How to apply makeup without your parents noticing

Avoid tugging at the outer corners of your eyes, says Geller. “This can cause skin to crinkle, and your line will not be as smooth.” Instead, point your chin up and look down, so your lids are half-closed but you can still see them, and use a liquid liner, like Lancôme Artliner ($31, sephora.com), which won’t pull at skin.

How to apply makeup without your parents noticing

“Lashes can make eyes look more youthful and awake,” says Powers, but one common mistake is skipping the eyelash curler. Use it to curl each lash at the root, holding for 15 seconds.

How to apply makeup without your parents noticing

It’s the easiest way to refresh your look. If you’ve been wearing neutrals since the ’90s, try red. If you’ve been loyal to red, try a pink. Play with the color, but go easy on texture. “Anything that’s severe — a lipstick or hairdo — will age you. So wear a red, but a sheer one,” says Linter.

We’ve all been there.

How to apply makeup without your parents noticing

How to apply makeup without your parents noticing

We’ve all been there. You’re having a good time with bae, really getting in the mood, and before you know it you’re waking up the next morning with a giant bruise on your neck. “I picked a pimple.” “I burned myself with a hair dryer.” “You haven’t heard? Turtlenecks in May are the hottest new trend.” All of those excuses have been used a million times over. But, you won’t need excuses if the hickey isn’t even visible! I talked to celebrity makeup artist and beauty expert Neil Scibelli to get the best tips and product recommendations to help you hide your hickey, or get rid of it all together.

how to hide a hickey with makeup

The easiest trick in the book? Using makeup to cover that baby up. Here are Neil’s “three simple steps” for covering up your hickey (and the products that are going to do the best job).

    “I think concealing a hickey is all about color correcting,” Neil says. Your hickey is probably a myriad of colors from black to red so “go for colors like salmon and orange to help reverse the blues and purples.” Neil suggests using a color correcting palette (check out his recs below!) or concealers that have your undertones so they color correct while concealing (Neil recommends It Cosmetics Bye Bye Under Eye Concealer, $26, ulta.com).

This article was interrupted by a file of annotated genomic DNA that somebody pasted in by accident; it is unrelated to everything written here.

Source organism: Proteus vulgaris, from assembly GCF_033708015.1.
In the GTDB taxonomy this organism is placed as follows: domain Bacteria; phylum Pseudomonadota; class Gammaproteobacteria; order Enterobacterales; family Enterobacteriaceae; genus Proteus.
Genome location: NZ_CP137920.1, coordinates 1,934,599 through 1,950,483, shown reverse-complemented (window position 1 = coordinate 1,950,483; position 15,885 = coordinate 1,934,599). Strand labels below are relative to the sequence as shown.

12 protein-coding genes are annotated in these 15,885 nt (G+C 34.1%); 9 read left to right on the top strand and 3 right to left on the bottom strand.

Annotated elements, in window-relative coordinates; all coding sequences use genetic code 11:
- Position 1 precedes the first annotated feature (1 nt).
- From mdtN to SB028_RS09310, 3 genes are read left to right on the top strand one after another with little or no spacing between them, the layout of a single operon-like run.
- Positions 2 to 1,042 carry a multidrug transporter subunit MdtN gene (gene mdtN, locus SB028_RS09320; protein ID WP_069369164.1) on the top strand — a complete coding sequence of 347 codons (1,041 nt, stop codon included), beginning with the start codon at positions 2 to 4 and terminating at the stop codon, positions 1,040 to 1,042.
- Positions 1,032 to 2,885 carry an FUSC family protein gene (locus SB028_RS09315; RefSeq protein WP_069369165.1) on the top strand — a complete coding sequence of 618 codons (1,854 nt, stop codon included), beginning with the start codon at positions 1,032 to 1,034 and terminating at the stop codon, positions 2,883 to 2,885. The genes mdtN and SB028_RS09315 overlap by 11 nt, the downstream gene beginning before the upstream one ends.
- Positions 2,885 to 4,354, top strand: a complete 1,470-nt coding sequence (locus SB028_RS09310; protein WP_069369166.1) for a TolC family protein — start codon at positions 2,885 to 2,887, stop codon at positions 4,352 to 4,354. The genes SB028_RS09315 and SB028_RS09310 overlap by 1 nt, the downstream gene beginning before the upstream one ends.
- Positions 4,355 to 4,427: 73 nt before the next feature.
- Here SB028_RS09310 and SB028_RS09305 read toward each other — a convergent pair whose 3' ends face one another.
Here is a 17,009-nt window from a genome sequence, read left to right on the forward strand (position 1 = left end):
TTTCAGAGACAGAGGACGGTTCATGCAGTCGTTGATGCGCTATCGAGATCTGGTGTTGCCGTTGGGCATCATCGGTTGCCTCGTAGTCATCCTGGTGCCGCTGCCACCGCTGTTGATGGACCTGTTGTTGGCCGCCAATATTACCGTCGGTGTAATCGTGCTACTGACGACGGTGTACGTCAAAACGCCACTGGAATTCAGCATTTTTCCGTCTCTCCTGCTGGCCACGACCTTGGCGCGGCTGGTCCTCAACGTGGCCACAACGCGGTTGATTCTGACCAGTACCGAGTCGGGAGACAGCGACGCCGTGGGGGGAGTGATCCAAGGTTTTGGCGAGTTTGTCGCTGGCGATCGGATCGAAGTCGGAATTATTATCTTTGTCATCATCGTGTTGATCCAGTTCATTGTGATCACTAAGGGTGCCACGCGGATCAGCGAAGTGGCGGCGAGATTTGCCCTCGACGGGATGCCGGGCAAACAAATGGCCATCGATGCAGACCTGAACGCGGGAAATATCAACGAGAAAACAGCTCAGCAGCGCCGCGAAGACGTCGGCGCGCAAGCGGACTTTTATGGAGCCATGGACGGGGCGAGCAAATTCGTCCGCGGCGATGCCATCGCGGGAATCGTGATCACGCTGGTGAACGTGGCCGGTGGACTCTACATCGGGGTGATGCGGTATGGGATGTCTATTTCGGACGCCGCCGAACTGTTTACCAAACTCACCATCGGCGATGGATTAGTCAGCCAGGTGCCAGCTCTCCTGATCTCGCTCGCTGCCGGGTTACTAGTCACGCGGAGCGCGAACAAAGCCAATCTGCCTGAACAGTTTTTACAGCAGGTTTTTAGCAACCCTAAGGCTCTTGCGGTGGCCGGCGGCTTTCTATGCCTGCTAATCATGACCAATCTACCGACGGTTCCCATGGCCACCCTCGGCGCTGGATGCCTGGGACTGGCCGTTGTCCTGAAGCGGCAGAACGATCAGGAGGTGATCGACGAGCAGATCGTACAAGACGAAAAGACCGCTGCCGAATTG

Neil’s Recommendations for Color-Correcters

How to apply makeup without your parents noticing

Maybelline New York

How to apply makeup without your parents noticing

How to apply makeup without your parents noticing

Neil’s Recommendations for Concealer

How to apply makeup without your parents noticing

How to apply makeup without your parents noticing

Maybelline New York

How to apply makeup without your parents noticing

Neil’s Recommendations for Setting Powder and Spray

How to apply makeup without your parents noticing

How to apply makeup without your parents noticing

How to apply makeup without your parents noticing

how to get rid of a hickey without makeup

OK, so, maybe you don’t have all that makeup on hand (seriously, who has a color correcting palette?). Well, don’t worry, because there are ways to get rid of the hickey so that you don’t even need makeup. Most of these hacks take a while to take effect, however. So, if you don’t have any makeup at all for the time being, it might be good to keep on those turtlenecks and scarves until your neck is fully healed.

Use toothpaste.

It sounds kind of gross, but toothpaste actually does help get rid of hickeys. For best result, do this ASAP after you get the hickey. All you have to do is smear some paste all over the bruised area. Keep it on for a few minutes until the tingling stops. Then, remove it with a warm washcloth. Finish up the process by massaging the area to help the blood circulation.

Use ice.

First, a quick science lesson. Basically, a hickey occurs when the small blood vessels under your skin are broken due to sucking or biting. By putting ice, or something else cold, on the hickey, the blood vessels constrict and the bleeding reduces, helping to heal the skin faster.

To use this method, wrap some ice cubes in a washcloth and place it on your skin for about ten seconds at a time. Alternatively, you can place a metal spoon in the freezer and wrap that in a cloth instead. Avoid placing the ice or frozen spoon directly on your skin, because that can do more harm then good. The more you place the cold compresses on your skin, the faster your hickey will heal.

Brush it.

So, we’ve used toothpaste, now it’s time to use a toothbrush. Grab a clean toothbrush and start brushing the affected area. This will stimulate blood circulation and while at first, the area surrounding the hickey might get red, eventually everything will become less inflamed. After, apply a cold compress to the area.